In New Jersey, SSI automatically brings with it Medicaid, a state and federal medical assistance program. This is not always a good thing. If a Medicaid participant has a special needs trust or certain other trusts or assets, Medicaid may have a claim to recoup benefits. Since New Jersey Medicaid pays managed care organizations a monthly fee for each participant, this can lead to Medicaid claims even if you use private insurance instead of Medicaid.
Medicaid is cheaper than Medicare – there are no premiums and almost no co-pays. But fewer providers accept Medicaid, so the program offers less choice in healthcare than Medicare.
New Jersey Department of Human Services, Division of Developmental Disabilities (DDD) offers services to people with disabilities. DDD uses a different definition of who is disabled than SSA. Division of Developmental Disabilities benefits are available only if lifelong disabilities manifest before age 22 and substantially limit at least three of these life activities: self-care; learning; mobility; communication; self-direction; economic self-sufficiency; and ability to live independently– such as persons with substantial intellectual disability, cerebral palsy, epilepsy, spina bifida, autism or neurological impairment.
For many families, the most important DDD service is residential housing such as placement in a group home or supervised apartment. New DDD regulations require developmentally disabled individuals to qualify for Medicaid in order to receive residential placement. Qualifying for Medicaid may require spend-down planning (link), a special needs trust (link), Community Care Waiver planning, or other work. FriedmanLaw is here to help.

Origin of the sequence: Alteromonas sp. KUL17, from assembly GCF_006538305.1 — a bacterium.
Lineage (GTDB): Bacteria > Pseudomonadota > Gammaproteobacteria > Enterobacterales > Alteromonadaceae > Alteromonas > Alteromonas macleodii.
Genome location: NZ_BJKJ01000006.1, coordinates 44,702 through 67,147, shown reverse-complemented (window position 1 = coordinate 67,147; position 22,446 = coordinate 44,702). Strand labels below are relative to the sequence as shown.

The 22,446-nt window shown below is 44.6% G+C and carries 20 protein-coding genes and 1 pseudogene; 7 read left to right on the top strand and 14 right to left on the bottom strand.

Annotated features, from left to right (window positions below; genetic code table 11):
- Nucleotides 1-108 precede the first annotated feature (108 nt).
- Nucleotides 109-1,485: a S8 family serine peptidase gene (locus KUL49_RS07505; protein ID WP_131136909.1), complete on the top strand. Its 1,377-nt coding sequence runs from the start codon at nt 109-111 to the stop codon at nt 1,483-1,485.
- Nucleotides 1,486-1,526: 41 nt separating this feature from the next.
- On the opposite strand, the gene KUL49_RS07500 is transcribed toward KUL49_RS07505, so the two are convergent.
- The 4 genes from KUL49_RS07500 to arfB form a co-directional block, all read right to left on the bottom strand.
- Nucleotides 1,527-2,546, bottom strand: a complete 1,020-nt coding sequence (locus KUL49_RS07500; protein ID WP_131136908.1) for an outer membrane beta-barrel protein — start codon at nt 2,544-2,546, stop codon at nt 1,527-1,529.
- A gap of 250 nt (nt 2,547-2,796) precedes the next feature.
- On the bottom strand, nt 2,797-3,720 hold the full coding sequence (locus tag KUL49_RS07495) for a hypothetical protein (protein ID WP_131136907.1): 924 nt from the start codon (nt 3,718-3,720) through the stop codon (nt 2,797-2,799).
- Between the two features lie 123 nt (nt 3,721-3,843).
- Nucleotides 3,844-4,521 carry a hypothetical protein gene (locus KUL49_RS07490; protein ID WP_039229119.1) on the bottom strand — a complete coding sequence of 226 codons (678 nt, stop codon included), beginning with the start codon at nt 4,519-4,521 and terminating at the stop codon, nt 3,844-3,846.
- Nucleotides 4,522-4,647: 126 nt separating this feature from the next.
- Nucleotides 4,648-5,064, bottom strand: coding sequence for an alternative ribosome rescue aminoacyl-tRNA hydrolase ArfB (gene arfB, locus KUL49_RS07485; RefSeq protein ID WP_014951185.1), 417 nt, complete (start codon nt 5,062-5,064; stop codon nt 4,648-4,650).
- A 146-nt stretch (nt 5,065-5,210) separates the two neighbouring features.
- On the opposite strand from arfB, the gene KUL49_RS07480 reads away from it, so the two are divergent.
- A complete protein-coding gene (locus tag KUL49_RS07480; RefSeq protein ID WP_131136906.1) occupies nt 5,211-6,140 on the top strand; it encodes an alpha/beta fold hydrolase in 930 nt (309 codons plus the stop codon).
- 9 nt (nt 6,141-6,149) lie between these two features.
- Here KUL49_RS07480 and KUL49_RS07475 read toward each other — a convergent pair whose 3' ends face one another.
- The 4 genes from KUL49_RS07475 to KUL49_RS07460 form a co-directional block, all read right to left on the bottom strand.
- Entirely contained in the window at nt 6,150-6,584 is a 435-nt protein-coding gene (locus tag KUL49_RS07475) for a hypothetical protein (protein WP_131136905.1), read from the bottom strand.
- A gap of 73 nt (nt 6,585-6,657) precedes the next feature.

The health care reform measures in the Affordable Care Act made it easier for people with disabilities to buy private insurance, and some folks may wish to fund their care through private insurance instead of Medicaid.
Insurance won’t pay for long term care in a facility, but it will pay for acute medical care – doctor visits, hospitals, surgeries, drugs, etc. Insurance is much more expensive than Medicaid, with monthly premiums, co-pays and co-insurance. Many ACA policies also have a high deductible.
However, with private insurance you usually have more choice in doctors and providers than with the HMO’s to which Medicaid beneficiaries are assigned. You may be able to get more robust care. In some cases private insurance may be preferable to avoid incurring a hefty Medicaid repayment claim down the road.
SSA – Social Security Administration, the federal agency that decides whether people qualify for federal disability benefits
SSD / SSDI – Social Security Disability Insurance, cash assistance from the federal government for disabled people with qualifying work history and for certain children who become disabled before age 22
SSI – Supplemental Security Income, cash assistance from the federal government for disabled people with very modest finances
Medicare – federal medical assistance program, comes bundled with SSD after two years
Medicaid – federal and state medical assistance program, comes bundled with SSI immediately
DDD – Division of Developmental Disabilities, New Jersey state agency that provides services to certain NJ residents with disabilities, including group housing
ACA – Affordable Care Act, federal healthcare law that (among many other things) makes it easier for people with disabilities to buy private insurance